The Led Zeppelin song so complex that even John Bonham couldn’t play it

led zeppelin

There were two competing forces in Led Zeppelin. One was the blues’ simple twelve bars and three core chords, but the other came to the forefront when they comically won the greatest rock band of all time after Planet Rock held a survey asking their audience to vote for their favourite singer, guitarist, bassist, and drummer. The supergroup that this fantasy poll created already existed; their name was Led Zeppelin, and each member won their respective category.

In short, while their central tenets were based on simplicity, they were brimming with monumental musicianship that could elevate musical beans on toast to Michelin Star status. In this regard, ‘Black Dog’ is a simple track in the hands of another band, but Led Zeppelin created a time structure so complex that even Timpson’s could not help.

Nonetheless, they managed to get through ‘Black Dog’ on 230 electrifying live performances. After all, they were a performing band. Jorgen Angel, the photographer who captured their first performance, told us, “When they went on stage, it was something very special, different, and spectacular.” They were energetic and unique. They were also different when recorded. For some, the unnecessary musical flourishes they inserted into the blues were simply overblown. Others saw them as virtuosos who were pushing the boundaries of rock.

However, they hoisted themselves on their own petard due to one track. John Bonham may not be the greatest rock ‘n’ roll drummer of all time, but he’s certainly a contender. Modern masters, such as Matt Helders, continue to draw inspiration from him, as evidenced. He stated, “He’s somebody that I always come back to.”

Speaking of his ‘Moby Dick’ solo, he said, “It gives me chills, and that’s not an exaggeration.” I can barely express how it affects me. It’s absolutely perfect. It appears impossible to meet such a high standard. It’s not that difficult; many people could and probably have learned to play it. But the way that he executes it is just so unique – there’s so much character to it.”

Nonetheless, character couldn’t help Led Zeppelin drum their way out of a pickle with ‘Four Sticks,’ perhaps the most obscure song on the opus that is Led Zeppelin IV. The song’s meandering wistful section provides a contrast to the heavy yang of the majority of the track. After all, George Harrison himself had suggested that they offer a change of pace. To accomplish this, they took a literal approach, transitioning from the thunderous 5/4 main section to a dreamy 6/8 before returning to the insistent main riff without breaking stride.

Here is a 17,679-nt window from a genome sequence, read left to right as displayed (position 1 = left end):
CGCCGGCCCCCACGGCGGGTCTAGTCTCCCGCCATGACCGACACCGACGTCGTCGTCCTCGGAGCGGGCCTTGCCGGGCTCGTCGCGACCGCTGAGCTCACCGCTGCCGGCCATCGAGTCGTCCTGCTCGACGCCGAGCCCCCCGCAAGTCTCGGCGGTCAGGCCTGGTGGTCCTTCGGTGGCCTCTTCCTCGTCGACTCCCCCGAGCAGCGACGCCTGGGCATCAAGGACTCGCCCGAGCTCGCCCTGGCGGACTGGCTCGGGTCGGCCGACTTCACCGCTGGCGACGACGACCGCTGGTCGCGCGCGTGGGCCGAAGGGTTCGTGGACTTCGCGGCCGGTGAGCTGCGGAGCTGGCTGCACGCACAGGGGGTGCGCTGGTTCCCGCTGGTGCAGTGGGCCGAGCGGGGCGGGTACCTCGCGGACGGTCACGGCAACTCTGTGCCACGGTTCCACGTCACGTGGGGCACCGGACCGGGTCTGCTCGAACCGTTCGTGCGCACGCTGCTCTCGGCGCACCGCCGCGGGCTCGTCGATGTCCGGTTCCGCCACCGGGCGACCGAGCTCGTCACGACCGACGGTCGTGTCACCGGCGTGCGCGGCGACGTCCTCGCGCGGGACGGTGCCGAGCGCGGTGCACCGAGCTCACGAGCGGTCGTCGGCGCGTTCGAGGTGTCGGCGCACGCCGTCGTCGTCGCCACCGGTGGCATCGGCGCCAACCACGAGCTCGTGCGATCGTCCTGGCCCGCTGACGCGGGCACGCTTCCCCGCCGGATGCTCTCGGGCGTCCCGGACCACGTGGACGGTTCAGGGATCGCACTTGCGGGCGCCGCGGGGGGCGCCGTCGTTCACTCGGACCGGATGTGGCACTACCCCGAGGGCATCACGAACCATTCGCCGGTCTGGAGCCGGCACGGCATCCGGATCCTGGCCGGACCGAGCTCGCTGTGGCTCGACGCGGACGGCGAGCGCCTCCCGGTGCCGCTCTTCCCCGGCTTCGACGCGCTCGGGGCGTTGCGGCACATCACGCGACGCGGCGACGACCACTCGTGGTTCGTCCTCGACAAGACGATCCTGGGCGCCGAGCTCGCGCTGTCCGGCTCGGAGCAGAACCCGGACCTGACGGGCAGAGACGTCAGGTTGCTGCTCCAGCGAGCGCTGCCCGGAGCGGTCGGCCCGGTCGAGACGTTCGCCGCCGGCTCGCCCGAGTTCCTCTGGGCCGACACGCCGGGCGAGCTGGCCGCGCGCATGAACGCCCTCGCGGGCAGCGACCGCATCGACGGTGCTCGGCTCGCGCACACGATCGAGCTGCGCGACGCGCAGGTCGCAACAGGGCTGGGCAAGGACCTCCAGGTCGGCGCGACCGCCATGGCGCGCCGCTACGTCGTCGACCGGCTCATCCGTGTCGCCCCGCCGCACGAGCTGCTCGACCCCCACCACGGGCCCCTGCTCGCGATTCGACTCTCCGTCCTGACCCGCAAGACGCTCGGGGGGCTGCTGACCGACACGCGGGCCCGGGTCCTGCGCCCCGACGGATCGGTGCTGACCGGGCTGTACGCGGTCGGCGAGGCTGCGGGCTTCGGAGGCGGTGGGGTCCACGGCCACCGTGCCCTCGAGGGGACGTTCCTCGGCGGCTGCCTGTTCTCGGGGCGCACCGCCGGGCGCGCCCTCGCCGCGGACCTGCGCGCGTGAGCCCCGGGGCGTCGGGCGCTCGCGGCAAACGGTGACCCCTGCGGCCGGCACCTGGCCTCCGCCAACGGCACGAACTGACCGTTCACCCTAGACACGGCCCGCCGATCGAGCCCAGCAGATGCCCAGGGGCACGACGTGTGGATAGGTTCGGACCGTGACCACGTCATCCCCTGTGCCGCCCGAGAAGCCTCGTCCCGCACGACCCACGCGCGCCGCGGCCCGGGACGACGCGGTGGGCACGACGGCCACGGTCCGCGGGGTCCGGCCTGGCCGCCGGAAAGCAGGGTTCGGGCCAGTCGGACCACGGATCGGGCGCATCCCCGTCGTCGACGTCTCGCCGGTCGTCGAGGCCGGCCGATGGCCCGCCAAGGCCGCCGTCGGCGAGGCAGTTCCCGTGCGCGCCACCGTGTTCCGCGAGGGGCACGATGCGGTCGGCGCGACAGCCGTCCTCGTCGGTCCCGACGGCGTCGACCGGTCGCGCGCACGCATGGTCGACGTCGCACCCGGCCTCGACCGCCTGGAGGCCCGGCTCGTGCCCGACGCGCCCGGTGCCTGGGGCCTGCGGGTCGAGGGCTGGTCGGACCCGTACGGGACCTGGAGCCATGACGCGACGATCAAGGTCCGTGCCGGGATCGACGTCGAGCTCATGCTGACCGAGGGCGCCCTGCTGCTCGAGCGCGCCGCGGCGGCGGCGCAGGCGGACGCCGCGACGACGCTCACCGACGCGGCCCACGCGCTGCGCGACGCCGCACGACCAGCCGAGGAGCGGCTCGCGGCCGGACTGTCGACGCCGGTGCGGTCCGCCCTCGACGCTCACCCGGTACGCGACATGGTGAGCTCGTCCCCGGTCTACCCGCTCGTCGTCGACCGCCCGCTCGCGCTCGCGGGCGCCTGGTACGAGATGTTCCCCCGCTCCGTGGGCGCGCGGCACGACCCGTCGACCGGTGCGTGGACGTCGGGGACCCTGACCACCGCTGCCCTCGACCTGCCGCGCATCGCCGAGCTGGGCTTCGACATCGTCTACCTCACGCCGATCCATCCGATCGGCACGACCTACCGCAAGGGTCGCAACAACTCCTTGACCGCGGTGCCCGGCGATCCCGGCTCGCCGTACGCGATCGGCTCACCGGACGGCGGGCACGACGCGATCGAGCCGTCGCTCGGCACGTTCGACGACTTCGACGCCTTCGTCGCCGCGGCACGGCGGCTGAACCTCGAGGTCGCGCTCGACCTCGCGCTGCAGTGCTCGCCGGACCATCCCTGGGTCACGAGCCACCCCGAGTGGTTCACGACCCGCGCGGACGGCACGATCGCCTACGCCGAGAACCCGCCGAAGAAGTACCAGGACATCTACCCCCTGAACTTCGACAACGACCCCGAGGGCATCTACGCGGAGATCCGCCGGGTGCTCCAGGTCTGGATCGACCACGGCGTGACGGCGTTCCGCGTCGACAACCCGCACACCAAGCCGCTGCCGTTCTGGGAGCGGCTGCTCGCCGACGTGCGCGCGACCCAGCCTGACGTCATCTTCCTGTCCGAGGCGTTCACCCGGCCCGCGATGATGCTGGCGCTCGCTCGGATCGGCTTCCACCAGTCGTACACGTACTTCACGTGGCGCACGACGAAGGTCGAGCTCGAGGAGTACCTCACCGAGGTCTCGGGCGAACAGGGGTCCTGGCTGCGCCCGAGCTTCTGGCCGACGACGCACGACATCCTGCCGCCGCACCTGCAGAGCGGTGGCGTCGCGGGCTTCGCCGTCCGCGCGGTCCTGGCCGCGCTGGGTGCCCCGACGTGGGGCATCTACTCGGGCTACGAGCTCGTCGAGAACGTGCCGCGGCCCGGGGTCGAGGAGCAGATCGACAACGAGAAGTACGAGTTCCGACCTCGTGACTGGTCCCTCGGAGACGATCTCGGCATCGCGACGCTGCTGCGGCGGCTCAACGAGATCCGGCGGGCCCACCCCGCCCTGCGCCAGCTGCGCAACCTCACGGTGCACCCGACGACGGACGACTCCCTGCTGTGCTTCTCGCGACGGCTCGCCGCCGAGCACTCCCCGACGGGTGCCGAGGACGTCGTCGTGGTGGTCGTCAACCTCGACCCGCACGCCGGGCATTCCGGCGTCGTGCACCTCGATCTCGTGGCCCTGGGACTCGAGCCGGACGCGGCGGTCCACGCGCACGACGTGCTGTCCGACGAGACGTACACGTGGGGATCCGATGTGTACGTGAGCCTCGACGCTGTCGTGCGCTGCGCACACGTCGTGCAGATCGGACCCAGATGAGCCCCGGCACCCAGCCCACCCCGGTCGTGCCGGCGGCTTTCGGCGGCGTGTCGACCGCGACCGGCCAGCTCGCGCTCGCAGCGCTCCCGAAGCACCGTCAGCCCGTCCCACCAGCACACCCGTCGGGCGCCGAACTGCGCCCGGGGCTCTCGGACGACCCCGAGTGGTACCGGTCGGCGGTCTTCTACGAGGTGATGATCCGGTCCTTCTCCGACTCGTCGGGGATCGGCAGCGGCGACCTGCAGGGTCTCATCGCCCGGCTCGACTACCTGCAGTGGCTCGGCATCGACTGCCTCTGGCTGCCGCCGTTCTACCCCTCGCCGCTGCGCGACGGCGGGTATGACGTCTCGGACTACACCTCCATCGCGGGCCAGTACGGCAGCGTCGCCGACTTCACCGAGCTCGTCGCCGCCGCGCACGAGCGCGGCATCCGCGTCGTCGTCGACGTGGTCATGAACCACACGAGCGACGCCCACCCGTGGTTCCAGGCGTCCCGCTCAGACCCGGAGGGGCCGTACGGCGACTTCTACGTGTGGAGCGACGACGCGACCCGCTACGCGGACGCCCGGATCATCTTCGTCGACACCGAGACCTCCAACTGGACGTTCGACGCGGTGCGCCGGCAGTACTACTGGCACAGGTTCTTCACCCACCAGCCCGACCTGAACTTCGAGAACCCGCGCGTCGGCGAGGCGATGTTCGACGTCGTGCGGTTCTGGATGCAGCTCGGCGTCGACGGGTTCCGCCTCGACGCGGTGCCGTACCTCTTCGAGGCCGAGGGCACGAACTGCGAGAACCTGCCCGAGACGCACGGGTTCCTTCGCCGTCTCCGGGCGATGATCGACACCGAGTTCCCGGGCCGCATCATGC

Even recording this rhythmic oddity was difficult, let alone playing it live. “It took him ages to get ‘Four Sticks’,” John Paul Jones said of Bonham’s angry struggles. “I appeared to be the only person who could actually count things in. Page would play something, and [John] would say, ‘That’s awesome. Where is the first beat? You know it, but you have to tell us…’ He was unable to count what he was playing. It would be a fantastic phrase, but you couldn’t apply it to a count. If you think of ‘one’ as being in the wrong place, you are completely screwed.”

In other words, the band was singing from the same hymn sheet but in different languages. The meta was completely messed up, and the self-taught ‘Thunder of Drums’ was at a loss. Perhaps this wasn’t surprising, given Jimmy Page’s statement, “The song was supposed to be abstract.” As the band’s heartbeat, this made Bonham look at a Jackson Pollock and wonder which part was the nose. In the end, he got it in two takes, not because he nailed it, but because, as Page put it, “it was physically impossible for him to do another.”

Drinking a beer helped Bonham along the way, enabling him to lay down a beat with Dutch courage. He took inspiration from the Little Richard classic ‘Keep a Knockin’’, originally drummed by the legendary Charles Connor, who James Brown fitting declared “was the first drummer to put funk into rhythm”. As a result, the presence of a funk echo in the mix is indicative of Led Zeppelin’s wildly eclectic oeuvre.

In the end, Bonham refused to give up, returning for more after his first take went down. The clacking sound you hear on the track is Bonham running through it a second time with an extra stick in each hand. So, why it is called ‘Four Sticks’. What’s more, he even declared consummate victory over his foe by playing it live… once… in Copenhagen.

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